Saturday / Samedi:
Apt – Oppede – Pernes les Fontaines – Cheval Blanc – Arles

If its fabric you’re after, then Apt is considered the market to visit. It threads its way through the ancient Roman town and bargains can be had. Parking, however, is a bit of a nightmare so arrive early with ample patience.

 

Markets are a social event - even for the stall holders as they breal for lunch (naturally).

Markets are a social event – even for the stall holders as they breal for lunch (naturally).

Sunday / Dimanche: L’
Isle sur la Sorgue / Marche Paysan a Coustellet

The granddaddy of all markets is the Sunday L’Isle sur la Sorgue market. The village (called ‘The Venice of the South’) in Provençal due to its many canals and water wheels is recognized as the third largest antiques and collectibles centre in the world and many stalls and shops reflect this. However, within the narrow village streets you will find produce, spices, fabrics, wine, food, fruit, vegetables and crafts. It’s a great social occasion – go armed with a large basket (you will buy!), comfortable walking shoes and hungry.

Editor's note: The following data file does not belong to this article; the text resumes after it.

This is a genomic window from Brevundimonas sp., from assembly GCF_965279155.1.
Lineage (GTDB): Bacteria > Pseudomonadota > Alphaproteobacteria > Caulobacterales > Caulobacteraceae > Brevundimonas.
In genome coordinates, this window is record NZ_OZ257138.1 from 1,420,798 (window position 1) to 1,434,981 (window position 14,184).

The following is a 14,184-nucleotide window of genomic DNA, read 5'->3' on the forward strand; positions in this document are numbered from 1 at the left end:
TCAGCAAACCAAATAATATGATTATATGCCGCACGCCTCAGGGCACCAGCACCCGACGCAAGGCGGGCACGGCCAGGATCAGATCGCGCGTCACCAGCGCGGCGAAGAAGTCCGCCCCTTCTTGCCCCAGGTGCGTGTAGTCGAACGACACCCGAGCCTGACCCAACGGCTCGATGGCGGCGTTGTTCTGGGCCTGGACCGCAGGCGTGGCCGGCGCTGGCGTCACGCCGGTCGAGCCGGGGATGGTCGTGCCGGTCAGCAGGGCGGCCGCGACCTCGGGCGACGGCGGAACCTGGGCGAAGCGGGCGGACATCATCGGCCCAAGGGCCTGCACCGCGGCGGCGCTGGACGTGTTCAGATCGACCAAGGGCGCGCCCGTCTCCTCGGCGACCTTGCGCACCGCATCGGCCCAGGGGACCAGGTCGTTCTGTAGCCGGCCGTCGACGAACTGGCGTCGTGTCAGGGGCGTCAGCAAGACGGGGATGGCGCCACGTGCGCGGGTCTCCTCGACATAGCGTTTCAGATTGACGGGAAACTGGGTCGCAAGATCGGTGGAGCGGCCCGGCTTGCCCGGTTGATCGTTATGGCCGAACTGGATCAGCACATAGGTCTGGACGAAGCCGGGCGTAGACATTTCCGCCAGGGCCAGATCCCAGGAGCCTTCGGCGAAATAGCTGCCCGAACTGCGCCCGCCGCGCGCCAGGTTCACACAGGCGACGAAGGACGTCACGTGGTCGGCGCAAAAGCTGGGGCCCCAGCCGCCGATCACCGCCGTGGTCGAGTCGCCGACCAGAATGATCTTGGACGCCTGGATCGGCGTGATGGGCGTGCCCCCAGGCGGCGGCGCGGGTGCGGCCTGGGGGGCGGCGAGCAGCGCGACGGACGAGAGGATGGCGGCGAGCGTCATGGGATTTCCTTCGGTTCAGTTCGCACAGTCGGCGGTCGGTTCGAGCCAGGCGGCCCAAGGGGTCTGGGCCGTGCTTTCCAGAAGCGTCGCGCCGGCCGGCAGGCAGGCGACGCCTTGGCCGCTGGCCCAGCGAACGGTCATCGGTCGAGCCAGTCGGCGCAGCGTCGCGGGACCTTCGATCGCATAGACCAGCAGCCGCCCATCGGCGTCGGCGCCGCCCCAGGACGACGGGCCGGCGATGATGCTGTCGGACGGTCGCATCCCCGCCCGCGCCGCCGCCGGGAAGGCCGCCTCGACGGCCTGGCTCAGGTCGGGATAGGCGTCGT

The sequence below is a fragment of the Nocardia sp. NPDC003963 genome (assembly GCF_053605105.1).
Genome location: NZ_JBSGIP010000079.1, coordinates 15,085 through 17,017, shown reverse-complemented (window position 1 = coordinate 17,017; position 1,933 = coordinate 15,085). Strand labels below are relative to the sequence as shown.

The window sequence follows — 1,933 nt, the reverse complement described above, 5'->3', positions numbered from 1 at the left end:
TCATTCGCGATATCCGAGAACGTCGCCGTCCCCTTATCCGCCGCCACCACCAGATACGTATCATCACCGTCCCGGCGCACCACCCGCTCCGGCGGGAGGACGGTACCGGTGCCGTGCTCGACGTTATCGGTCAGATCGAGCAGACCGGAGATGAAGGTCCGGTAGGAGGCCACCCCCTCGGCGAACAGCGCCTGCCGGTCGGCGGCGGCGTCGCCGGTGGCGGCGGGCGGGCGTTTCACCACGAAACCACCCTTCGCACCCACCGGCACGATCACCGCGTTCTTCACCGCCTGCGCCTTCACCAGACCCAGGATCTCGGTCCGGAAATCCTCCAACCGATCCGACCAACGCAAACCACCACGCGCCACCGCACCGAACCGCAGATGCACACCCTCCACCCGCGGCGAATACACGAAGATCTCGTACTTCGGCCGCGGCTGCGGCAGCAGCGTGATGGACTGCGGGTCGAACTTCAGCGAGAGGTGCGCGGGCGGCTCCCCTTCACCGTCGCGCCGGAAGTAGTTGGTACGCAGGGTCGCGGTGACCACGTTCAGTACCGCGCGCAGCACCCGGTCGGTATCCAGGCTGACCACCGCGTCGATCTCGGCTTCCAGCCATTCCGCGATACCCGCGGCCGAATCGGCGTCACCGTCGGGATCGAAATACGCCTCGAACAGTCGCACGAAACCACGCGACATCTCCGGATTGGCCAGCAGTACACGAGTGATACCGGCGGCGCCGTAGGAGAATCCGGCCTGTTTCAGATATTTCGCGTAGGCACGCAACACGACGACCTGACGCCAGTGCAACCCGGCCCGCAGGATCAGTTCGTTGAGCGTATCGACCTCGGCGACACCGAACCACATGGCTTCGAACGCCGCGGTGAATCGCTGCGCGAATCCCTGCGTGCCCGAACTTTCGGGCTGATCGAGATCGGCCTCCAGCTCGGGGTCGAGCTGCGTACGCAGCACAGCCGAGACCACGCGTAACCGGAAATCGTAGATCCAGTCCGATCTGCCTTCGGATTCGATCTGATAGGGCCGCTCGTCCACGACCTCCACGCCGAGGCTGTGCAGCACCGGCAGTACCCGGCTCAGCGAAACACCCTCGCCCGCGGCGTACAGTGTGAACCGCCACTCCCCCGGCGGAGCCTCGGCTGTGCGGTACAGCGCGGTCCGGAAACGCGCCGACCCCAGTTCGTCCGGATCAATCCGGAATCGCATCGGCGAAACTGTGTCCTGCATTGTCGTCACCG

However, if it’s fresh produce you’re after and you don’t want to tackle the Isle sur la Sorgue crowds, Coustellet is regarded by the locals as the best for farm products.The local cafés are open for an aperitif and the fish shop LO serves outstanding seafood snack platters, washed down with local sparkling (champagne).

Mushrooms

Mushrooms

France is famous for its ‘brocante’ or flea markets, chock a block with everything under the sun – eveything that is that can fit into someone’s battered Renault or Citroen and taken to a small village and peddled for cash.

Vintage bobbins

 

 

Crocheted baby hats for anyone?

Spices galore

 

…and more

 

Before you dive in and start to fill up your little packets, take a peep under the vendor’s table or see if you can see into his van, usually parked behind him. If you see big blue and white packets, leave well alone. Then, these spices have come from Metro, the large wholesaler and provider of commercial merchandise. Look for the genuine article – it is worth it. Beware of mutton in lamb’s clothing!

 

Autumn is the time when the markets are full of colourful courgettes and mini-pumpkins. THese find their way on to our outside table as decor!